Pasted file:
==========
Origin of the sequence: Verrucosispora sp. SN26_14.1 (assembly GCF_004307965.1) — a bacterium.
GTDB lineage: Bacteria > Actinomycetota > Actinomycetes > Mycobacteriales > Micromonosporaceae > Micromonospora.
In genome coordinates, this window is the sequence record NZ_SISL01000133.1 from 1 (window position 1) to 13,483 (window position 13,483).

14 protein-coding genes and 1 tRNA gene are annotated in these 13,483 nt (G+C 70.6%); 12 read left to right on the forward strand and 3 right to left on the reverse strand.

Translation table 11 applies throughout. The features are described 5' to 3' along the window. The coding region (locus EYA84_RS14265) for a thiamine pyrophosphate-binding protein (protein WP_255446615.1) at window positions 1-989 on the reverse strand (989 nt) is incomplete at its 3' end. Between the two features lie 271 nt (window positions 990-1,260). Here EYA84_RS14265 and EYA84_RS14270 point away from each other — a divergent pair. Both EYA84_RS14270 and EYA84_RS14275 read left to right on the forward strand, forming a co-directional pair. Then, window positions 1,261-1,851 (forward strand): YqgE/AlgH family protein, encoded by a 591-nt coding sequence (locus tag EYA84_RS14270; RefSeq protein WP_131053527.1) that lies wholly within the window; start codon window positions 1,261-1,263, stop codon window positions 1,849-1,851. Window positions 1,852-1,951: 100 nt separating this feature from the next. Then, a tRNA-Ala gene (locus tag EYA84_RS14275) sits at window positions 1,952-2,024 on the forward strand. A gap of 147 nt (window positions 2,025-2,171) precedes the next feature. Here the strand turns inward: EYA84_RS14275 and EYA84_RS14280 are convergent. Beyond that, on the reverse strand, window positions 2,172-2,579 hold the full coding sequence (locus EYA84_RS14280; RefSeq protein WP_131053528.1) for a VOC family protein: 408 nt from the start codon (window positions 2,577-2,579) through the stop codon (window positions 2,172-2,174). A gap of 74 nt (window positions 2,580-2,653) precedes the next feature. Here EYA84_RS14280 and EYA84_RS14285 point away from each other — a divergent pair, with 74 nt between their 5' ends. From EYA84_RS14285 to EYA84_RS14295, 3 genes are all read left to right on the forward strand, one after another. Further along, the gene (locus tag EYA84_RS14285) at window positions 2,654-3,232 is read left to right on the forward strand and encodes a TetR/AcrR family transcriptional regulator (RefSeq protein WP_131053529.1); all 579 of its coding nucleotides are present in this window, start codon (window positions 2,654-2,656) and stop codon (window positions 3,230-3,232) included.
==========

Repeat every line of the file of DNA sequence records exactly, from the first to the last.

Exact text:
Origin of the sequence: Verrucosispora sp. SN26_14.1 (assembly GCF_004307965.1) — a bacterium.
GTDB lineage: Bacteria > Actinomycetota > Actinomycetes > Mycobacteriales > Micromonosporaceae > Micromonospora.
In genome coordinates, this window is the sequence record NZ_SISL01000133.1 from 1 (window position 1) to 13,483 (window position 13,483).

14 protein-coding genes and 1 tRNA gene are annotated in these 13,483 nt (G+C 70.6%); 12 read left to right on the forward strand and 3 right to left on the reverse strand.

Translation table 11 applies throughout. The features are described 5' to 3' along the window. The coding region (locus EYA84_RS14265) for a thiamine pyrophosphate-binding protein (protein WP_255446615.1) at window positions 1-989 on the reverse strand (989 nt) is incomplete at its 3' end. Between the two features lie 271 nt (window positions 990-1,260). Here EYA84_RS14265 and EYA84_RS14270 point away from each other — a divergent pair. Both EYA84_RS14270 and EYA84_RS14275 read left to right on the forward strand, forming a co-directional pair. Then, window positions 1,261-1,851 (forward strand): YqgE/AlgH family protein, encoded by a 591-nt coding sequence (locus tag EYA84_RS14270; RefSeq protein WP_131053527.1) that lies wholly within the window; start codon window positions 1,261-1,263, stop codon window positions 1,849-1,851. Window positions 1,852-1,951: 100 nt separating this feature from the next. Then, a tRNA-Ala gene (locus tag EYA84_RS14275) sits at window positions 1,952-2,024 on the forward strand. A gap of 147 nt (window positions 2,025-2,171) precedes the next feature. Here the strand turns inward: EYA84_RS14275 and EYA84_RS14280 are convergent. Beyond that, on the reverse strand, window positions 2,172-2,579 hold the full coding sequence (locus EYA84_RS14280; RefSeq protein WP_131053528.1) for a VOC family protein: 408 nt from the start codon (window positions 2,577-2,579) through the stop codon (window positions 2,172-2,174). A gap of 74 nt (window positions 2,580-2,653) precedes the next feature. Here EYA84_RS14280 and EYA84_RS14285 point away from each other — a divergent pair, with 74 nt between their 5' ends. From EYA84_RS14285 to EYA84_RS14295, 3 genes are all read left to right on the forward strand, one after another. Further along, the gene (locus tag EYA84_RS14285) at window positions 2,654-3,232 is read left to right on the forward strand and encodes a TetR/AcrR family transcriptional regulator (RefSeq protein WP_131053529.1); all 579 of its coding nucleotides are present in this window, start codon (window positions 2,654-2,656) and stop codon (window positions 3,230-3,232) included.